3. The magistrate couldn’t establish how Nexia’s initial plan to buy a single Panama company developed into its acquisition of three companies because the forensic experts he enlisted couldn’t find any emails or documents between the original March 2013 emails and the final purchase orders for the three companies.
In their report, Harbinson Forensics said it appears further communication between Mossack Fonseca and Nexia must therefore have taken place either in person at meetings, by telephone, by Skype or other means.
4. However, they also noted that they couldn’t find a set of emails related to Mizzi’s and Schembri’s companies in Nexia BT’s system.
They had expected to find these emails because they had already been handed in as evidence by former Opposition leader Simon Busuttil.
5. Experts also found evidence that an external memory device, possibly a pen drive, had once been attached to a Nexia BT laptop and contained a subfolder called ‘Egrant’.
However, they couldn’t find this pen drive or discover what evidence the subfolder contained.
6. Meanwhile, the forensic experts raised questions as to why Nexia BT paid Mossack Fonseca thousands of dollars to maintain Egrant through nominee shareholders if it was just a shelf company all along.
“It is interesting that Nexia BT felt it worth paying fees of US $1,295.10 per year to maintain Egrant, an apparently dormant shelf company, on the off chance that some client might in future want an overseas company when such a company could apparently be speedily acquired from MossFon at a fee of US$1,365.84,” Harbinson wrote.
7. Stranger than that, forensic experts noted that Nexia BT had received another order for a Panama company in December 2015. However, instead of selling Egrant to their client, Nexia BT purchased a fourth company from Mossack Fonseca.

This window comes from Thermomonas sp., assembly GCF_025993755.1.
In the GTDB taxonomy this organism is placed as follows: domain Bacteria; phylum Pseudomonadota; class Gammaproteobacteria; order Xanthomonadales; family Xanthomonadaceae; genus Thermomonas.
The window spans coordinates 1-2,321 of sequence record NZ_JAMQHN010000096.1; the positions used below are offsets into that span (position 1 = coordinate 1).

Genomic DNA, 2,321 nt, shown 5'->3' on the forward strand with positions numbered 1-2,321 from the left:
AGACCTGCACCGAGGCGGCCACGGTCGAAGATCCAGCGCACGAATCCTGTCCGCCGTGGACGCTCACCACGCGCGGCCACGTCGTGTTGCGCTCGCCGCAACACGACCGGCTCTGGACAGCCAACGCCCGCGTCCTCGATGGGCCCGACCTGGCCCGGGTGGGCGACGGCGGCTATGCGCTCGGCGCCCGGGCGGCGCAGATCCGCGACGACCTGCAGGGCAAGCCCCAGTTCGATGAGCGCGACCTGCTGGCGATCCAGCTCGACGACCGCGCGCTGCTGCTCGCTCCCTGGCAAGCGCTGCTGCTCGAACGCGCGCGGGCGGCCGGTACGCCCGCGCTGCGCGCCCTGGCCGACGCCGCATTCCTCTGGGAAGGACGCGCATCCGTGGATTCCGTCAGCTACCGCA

“We can see no logic as to why Egrant Inc was not assigned to [the client] at this time instead of going through the process of acquiring another new Panama company and then continuing to pay annual fees to maintain Egrant,” they wrote.
8. Cini and Tonna were also found to have created false documents, which would purport to come from Mossack Fonseca, to support the claim that Tonna was Egrant’s UBO.
“It is clear that these documents were in fact created by Karl Cini and Brian Torma with no input from MossFon,” the experts wrote. “It is a matter for you to decide whether there has been any wrongdoing in this and whether the fact that Nexia BT felt the need to create documents in this way has any significance for your inquiry.”
In their conclusions, both the forensic experts and magistrate Bugeja could find no evidence revealing that Egrant’s UBO was anyone other than Brian Tonna.
However, that does not mean, as Robert Abela is trying to portray, that they established as a matter of fact that Tonna was indeed the company’s only UBO. It certainly doesn’t mean that Tonna acquired Egrant for himself and there are serious doubts as to whether he purchased it without a specific buyer in mind.
The fact that Nexia BT acquired a fourth Panama company from Mossack Fonseca when a client came knocking, rather than just sell him Egrant from the shelf, is indicative, particularly seeing as it cost Nexia BT thousands of dollars to maintain Egrant.
Some pretty huge gaps exist in the sequence of events, and the Prime Minister stating on national TV that Egrant belonged to Brian Tonna all along will not put the matter to rest.
Do you think we’ll ever discover the truth behind Egrant?